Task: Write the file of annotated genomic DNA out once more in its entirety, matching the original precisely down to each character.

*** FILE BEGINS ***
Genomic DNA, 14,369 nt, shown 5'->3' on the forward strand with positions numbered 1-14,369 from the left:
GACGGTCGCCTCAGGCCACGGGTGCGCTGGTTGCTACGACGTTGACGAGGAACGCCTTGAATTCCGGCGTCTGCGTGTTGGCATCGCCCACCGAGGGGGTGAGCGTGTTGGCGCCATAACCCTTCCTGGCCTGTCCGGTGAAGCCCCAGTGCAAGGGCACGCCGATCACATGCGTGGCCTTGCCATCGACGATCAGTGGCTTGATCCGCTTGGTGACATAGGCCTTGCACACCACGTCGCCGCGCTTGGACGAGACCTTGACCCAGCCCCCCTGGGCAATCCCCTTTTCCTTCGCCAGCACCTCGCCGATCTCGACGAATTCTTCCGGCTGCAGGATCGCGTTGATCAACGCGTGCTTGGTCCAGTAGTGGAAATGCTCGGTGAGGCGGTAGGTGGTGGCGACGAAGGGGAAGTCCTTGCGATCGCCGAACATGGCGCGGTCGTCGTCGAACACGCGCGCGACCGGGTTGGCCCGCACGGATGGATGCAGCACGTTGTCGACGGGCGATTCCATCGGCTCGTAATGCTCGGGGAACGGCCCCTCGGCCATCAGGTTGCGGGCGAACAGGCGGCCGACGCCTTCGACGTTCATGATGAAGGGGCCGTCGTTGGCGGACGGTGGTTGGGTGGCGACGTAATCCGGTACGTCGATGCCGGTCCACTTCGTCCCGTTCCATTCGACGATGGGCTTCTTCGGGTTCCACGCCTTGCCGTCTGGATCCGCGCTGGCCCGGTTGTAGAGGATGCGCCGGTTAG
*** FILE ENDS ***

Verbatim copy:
Genomic DNA, 14,369 nt, shown 5'->3' on the forward strand with positions numbered 1-14,369 from the left:
GACGGTCGCCTCAGGCCACGGGTGCGCTGGTTGCTACGACGTTGACGAGGAACGCCTTGAATTCCGGCGTCTGCGTGTTGGCATCGCCCACCGAGGGGGTGAGCGTGTTGGCGCCATAACCCTTCCTGGCCTGTCCGGTGAAGCCCCAGTGCAAGGGCACGCCGATCACATGCGTGGCCTTGCCATCGACGATCAGTGGCTTGATCCGCTTGGTGACATAGGCCTTGCACACCACGTCGCCGCGCTTGGACGAGACCTTGACCCAGCCCCCCTGGGCAATCCCCTTTTCCTTCGCCAGCACCTCGCCGATCTCGACGAATTCTTCCGGCTGCAGGATCGCGTTGATCAACGCGTGCTTGGTCCAGTAGTGGAAATGCTCGGTGAGGCGGTAGGTGGTGGCGACGAAGGGGAAGTCCTTGCGATCGCCGAACATGGCGCGGTCGTCGTCGAACACGCGCGCGACCGGGTTGGCCCGCACGGATGGATGCAGCACGTTGTCGACGGGCGATTCCATCGGCTCGTAATGCTCGGGGAACGGCCCCTCGGCCATCAGGTTGCGGGCGAACAGGCGGCCGACGCCTTCGACGTTCATGATGAAGGGGCCGTCGTTGGCGGACGGTGGTTGGGTGGCGACGTAATCCGGTACGTCGATGCCGGTCCACTTCGTCCCGTTCCATTCGACGATGGGCTTCTTCGGGTTCCACGCCTTGCCGTCTGGATCCGCGCTGGCCCGGTTGTAGAGGATGCGCCGGTTAG